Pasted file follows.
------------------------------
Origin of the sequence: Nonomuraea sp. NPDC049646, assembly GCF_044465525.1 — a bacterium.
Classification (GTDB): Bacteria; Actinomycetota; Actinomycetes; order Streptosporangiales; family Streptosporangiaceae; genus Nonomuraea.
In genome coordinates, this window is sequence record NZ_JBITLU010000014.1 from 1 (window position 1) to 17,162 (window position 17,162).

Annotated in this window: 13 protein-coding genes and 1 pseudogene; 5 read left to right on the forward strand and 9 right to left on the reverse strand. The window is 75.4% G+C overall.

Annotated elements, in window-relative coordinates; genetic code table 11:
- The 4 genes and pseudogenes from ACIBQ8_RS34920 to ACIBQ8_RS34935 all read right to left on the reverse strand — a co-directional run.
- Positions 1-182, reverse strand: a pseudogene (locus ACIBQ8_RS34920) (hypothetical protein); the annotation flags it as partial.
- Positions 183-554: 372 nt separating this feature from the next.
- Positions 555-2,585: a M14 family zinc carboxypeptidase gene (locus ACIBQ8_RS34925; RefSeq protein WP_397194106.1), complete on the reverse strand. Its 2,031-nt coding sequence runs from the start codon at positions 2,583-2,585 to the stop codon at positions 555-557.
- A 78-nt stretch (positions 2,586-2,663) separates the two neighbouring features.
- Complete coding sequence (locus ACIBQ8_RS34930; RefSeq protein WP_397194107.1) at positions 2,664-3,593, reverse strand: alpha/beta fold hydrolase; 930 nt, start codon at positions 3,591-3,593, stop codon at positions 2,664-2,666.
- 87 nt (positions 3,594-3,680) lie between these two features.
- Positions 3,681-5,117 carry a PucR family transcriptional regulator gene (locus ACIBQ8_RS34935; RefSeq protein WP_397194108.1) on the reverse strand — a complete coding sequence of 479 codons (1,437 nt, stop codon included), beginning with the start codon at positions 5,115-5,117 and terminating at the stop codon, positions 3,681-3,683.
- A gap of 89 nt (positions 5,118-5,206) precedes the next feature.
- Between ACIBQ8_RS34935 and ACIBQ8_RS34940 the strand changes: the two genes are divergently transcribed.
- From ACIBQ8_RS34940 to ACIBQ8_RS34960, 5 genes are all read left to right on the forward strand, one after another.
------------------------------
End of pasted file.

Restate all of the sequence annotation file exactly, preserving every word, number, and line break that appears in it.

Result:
Origin of the sequence: Nonomuraea sp. NPDC049646, assembly GCF_044465525.1 — a bacterium.
Classification (GTDB): Bacteria; Actinomycetota; Actinomycetes; order Streptosporangiales; family Streptosporangiaceae; genus Nonomuraea.
In genome coordinates, this window is sequence record NZ_JBITLU010000014.1 from 1 (window position 1) to 17,162 (window position 17,162).

Annotated in this window: 13 protein-coding genes and 1 pseudogene; 5 read left to right on the forward strand and 9 right to left on the reverse strand. The window is 75.4% G+C overall.

Annotated elements, in window-relative coordinates; genetic code table 11:
- The 4 genes and pseudogenes from ACIBQ8_RS34920 to ACIBQ8_RS34935 all read right to left on the reverse strand — a co-directional run.
- Positions 1-182, reverse strand: a pseudogene (locus ACIBQ8_RS34920) (hypothetical protein); the annotation flags it as partial.
- Positions 183-554: 372 nt separating this feature from the next.
- Positions 555-2,585: a M14 family zinc carboxypeptidase gene (locus ACIBQ8_RS34925; RefSeq protein WP_397194106.1), complete on the reverse strand. Its 2,031-nt coding sequence runs from the start codon at positions 2,583-2,585 to the stop codon at positions 555-557.
- A 78-nt stretch (positions 2,586-2,663) separates the two neighbouring features.
- Complete coding sequence (locus ACIBQ8_RS34930; RefSeq protein WP_397194107.1) at positions 2,664-3,593, reverse strand: alpha/beta fold hydrolase; 930 nt, start codon at positions 3,591-3,593, stop codon at positions 2,664-2,666.
- 87 nt (positions 3,594-3,680) lie between these two features.
- Positions 3,681-5,117 carry a PucR family transcriptional regulator gene (locus ACIBQ8_RS34935; RefSeq protein WP_397194108.1) on the reverse strand — a complete coding sequence of 479 codons (1,437 nt, stop codon included), beginning with the start codon at positions 5,115-5,117 and terminating at the stop codon, positions 3,681-3,683.
- A gap of 89 nt (positions 5,118-5,206) precedes the next feature.
- Between ACIBQ8_RS34935 and ACIBQ8_RS34940 the strand changes: the two genes are divergently transcribed.
- From ACIBQ8_RS34940 to ACIBQ8_RS34960, 5 genes are all read left to right on the forward strand, one after another.